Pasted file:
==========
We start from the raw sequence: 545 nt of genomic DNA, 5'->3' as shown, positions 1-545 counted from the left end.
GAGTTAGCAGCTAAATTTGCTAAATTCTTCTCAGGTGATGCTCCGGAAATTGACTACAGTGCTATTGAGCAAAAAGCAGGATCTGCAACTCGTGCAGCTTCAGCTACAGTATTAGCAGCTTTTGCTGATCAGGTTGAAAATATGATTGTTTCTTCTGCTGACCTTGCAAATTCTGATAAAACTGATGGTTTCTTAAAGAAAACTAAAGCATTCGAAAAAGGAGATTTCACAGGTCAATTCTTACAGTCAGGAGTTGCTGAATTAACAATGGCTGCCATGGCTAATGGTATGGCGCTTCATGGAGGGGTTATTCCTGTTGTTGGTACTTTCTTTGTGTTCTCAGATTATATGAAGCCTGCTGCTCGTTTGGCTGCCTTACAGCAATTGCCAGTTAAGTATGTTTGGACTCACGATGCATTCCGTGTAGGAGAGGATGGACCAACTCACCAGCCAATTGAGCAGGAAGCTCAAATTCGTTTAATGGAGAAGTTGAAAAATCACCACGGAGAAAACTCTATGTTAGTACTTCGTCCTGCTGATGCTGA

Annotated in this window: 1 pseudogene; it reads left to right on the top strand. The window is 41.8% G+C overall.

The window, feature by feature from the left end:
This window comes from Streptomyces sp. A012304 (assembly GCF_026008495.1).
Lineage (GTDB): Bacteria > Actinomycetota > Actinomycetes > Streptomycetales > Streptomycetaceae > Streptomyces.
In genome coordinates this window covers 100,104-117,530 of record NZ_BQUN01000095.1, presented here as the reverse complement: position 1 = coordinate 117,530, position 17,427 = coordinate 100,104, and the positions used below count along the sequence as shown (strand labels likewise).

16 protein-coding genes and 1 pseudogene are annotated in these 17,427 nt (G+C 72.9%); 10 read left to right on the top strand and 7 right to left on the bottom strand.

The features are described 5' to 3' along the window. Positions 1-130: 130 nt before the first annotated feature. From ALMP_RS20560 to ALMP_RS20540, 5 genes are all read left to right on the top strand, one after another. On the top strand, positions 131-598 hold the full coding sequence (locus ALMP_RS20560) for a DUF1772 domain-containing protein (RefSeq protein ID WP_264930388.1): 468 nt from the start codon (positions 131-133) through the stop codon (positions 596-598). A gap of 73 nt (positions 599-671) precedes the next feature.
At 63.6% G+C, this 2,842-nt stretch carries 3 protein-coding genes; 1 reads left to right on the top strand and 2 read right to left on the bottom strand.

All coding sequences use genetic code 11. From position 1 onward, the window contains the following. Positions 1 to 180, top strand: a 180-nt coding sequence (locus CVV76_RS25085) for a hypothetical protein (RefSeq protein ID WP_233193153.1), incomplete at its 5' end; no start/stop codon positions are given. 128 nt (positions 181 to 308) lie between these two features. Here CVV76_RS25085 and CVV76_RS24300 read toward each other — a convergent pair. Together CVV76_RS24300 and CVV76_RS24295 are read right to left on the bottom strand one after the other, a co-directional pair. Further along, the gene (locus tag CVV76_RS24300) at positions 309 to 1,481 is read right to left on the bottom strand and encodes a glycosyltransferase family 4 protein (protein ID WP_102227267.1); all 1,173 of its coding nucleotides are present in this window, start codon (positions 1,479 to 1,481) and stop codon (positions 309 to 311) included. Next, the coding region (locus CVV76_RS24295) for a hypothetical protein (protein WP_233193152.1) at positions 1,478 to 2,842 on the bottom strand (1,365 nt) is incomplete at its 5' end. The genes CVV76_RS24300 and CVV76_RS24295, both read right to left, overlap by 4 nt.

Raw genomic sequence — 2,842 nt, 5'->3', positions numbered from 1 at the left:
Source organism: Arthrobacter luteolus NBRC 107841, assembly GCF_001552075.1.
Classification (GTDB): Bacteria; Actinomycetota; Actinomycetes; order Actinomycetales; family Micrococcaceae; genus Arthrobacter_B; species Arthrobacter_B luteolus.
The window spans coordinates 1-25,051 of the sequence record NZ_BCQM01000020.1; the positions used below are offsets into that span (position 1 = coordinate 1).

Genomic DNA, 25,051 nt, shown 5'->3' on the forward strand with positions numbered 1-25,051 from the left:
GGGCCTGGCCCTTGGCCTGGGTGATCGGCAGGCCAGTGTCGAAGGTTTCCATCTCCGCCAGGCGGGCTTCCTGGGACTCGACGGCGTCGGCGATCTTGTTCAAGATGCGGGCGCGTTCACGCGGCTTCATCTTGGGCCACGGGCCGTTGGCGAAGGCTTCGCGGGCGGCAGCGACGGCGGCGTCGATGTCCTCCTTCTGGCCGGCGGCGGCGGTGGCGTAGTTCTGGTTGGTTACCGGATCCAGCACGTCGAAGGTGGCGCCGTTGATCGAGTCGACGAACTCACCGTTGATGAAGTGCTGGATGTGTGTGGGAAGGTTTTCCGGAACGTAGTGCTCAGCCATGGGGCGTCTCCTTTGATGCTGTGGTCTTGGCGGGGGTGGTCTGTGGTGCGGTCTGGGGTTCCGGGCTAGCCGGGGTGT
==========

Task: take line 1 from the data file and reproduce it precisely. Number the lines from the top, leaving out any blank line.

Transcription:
We start from the raw sequence: 545 nt of genomic DNA, 5'->3' as shown, positions 1-545 counted from the left end.